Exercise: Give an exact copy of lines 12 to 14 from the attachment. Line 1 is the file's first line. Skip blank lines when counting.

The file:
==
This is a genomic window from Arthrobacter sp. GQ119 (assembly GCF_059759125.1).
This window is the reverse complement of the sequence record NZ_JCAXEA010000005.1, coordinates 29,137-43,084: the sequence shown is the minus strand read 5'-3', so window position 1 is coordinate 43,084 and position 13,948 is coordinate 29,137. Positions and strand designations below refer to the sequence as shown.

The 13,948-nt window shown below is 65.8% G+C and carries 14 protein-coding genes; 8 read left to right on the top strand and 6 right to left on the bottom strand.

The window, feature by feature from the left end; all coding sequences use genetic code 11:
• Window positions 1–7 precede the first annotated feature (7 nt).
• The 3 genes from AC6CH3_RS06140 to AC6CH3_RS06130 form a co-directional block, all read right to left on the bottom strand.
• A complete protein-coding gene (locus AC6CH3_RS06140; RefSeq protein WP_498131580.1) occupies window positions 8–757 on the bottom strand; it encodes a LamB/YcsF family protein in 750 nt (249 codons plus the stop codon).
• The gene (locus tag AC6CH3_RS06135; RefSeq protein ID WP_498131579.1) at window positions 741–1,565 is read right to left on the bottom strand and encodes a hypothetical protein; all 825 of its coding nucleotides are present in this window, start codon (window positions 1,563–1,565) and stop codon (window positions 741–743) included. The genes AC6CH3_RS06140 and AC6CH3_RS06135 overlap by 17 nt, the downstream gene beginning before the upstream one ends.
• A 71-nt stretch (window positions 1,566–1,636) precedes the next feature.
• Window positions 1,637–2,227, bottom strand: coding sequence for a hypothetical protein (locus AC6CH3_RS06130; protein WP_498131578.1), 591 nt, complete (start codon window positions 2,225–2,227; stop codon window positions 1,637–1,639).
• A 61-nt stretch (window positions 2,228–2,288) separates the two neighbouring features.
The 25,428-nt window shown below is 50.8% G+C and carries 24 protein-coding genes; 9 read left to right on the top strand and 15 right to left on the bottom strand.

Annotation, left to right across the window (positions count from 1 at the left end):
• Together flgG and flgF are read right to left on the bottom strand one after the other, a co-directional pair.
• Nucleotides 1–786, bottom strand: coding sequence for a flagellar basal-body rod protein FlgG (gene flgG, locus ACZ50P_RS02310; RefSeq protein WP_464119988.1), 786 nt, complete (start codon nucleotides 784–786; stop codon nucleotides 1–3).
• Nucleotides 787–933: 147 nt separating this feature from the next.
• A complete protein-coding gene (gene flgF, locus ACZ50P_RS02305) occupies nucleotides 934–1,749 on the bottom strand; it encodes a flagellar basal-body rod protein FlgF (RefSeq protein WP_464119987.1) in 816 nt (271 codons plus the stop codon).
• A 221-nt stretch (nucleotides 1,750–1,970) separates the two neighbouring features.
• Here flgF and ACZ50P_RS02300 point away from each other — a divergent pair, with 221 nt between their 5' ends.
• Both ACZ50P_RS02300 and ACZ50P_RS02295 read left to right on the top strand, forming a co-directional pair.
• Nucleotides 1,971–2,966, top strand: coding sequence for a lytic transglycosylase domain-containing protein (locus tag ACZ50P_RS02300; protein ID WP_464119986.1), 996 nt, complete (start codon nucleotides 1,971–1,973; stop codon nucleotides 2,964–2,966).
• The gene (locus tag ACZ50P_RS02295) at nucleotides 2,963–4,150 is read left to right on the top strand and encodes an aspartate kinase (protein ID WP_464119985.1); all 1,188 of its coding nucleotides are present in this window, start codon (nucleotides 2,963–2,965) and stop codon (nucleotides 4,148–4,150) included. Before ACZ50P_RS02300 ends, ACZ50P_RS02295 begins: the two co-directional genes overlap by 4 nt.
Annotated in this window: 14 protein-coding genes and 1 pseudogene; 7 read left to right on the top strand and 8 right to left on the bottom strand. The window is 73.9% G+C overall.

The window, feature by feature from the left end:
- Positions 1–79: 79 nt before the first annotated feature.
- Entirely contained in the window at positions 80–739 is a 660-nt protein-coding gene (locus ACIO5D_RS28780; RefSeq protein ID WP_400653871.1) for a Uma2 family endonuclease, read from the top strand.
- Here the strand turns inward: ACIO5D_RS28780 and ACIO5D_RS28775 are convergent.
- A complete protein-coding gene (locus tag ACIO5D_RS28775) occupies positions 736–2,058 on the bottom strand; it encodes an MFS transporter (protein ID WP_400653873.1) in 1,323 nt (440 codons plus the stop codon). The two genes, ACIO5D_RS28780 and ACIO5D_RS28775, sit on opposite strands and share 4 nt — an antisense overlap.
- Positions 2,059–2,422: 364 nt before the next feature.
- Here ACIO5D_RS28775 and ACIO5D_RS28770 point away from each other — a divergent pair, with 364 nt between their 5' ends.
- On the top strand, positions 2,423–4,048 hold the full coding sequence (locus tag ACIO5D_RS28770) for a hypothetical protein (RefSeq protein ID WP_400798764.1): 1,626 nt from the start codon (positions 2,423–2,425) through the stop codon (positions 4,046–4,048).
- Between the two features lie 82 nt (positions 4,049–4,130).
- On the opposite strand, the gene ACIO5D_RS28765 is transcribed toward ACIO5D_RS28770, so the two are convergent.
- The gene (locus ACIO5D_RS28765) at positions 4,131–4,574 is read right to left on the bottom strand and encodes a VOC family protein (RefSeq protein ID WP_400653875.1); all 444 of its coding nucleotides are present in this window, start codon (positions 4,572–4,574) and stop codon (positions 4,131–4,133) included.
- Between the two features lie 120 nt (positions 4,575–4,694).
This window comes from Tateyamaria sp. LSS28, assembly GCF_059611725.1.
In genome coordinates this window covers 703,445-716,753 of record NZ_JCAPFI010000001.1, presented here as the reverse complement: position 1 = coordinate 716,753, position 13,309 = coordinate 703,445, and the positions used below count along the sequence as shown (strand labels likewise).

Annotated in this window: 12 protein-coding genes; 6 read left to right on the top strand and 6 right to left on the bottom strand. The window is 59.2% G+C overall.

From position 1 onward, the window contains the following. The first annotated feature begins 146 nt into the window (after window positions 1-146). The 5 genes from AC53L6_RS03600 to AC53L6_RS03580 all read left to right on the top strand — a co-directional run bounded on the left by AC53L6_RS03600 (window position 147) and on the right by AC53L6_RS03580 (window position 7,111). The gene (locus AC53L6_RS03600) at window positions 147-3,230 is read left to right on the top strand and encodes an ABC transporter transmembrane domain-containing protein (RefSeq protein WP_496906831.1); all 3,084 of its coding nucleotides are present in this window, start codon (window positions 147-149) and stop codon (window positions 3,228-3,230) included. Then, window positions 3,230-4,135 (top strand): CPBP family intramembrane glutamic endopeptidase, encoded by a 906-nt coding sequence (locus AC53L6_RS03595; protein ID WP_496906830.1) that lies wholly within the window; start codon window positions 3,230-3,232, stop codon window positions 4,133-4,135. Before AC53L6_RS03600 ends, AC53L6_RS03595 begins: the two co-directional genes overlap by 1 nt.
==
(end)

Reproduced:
The 25,428-nt window shown below is 50.8% G+C and carries 24 protein-coding genes; 9 read left to right on the top strand and 15 right to left on the bottom strand.

Annotation, left to right across the window (positions count from 1 at the left end):
• Together flgG and flgF are read right to left on the bottom strand one after the other, a co-directional pair.